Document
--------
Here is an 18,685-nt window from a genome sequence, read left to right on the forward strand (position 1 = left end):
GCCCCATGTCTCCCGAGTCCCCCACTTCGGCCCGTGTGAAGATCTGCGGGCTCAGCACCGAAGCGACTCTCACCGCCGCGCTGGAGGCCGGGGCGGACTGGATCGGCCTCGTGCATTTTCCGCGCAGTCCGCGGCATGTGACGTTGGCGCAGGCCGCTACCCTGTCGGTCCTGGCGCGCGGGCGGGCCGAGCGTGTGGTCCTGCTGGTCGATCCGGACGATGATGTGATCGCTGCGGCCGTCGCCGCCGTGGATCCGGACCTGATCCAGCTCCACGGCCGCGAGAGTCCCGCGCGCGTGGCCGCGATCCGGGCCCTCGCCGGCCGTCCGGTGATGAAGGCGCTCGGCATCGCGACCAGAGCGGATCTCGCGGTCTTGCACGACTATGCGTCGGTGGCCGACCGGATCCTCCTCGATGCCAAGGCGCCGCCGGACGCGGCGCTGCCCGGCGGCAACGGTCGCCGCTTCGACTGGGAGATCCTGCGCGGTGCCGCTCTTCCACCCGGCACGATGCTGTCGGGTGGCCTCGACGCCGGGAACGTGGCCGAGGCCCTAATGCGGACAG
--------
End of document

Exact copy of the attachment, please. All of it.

Here is an 18,685-nt window from a genome sequence, read left to right on the forward strand (position 1 = left end):
GCCCCATGTCTCCCGAGTCCCCCACTTCGGCCCGTGTGAAGATCTGCGGGCTCAGCACCGAAGCGACTCTCACCGCCGCGCTGGAGGCCGGGGCGGACTGGATCGGCCTCGTGCATTTTCCGCGCAGTCCGCGGCATGTGACGTTGGCGCAGGCCGCTACCCTGTCGGTCCTGGCGCGCGGGCGGGCCGAGCGTGTGGTCCTGCTGGTCGATCCGGACGATGATGTGATCGCTGCGGCCGTCGCCGCCGTGGATCCGGACCTGATCCAGCTCCACGGCCGCGAGAGTCCCGCGCGCGTGGCCGCGATCCGGGCCCTCGCCGGCCGTCCGGTGATGAAGGCGCTCGGCATCGCGACCAGAGCGGATCTCGCGGTCTTGCACGACTATGCGTCGGTGGCCGACCGGATCCTCCTCGATGCCAAGGCGCCGCCGGACGCGGCGCTGCCCGGCGGCAACGGTCGCCGCTTCGACTGGGAGATCCTGCGCGGTGCCGCTCTTCCACCCGGCACGATGCTGTCGGGTGGCCTCGACGCCGGGAACGTGGCCGAGGCCCTAATGCGGACAG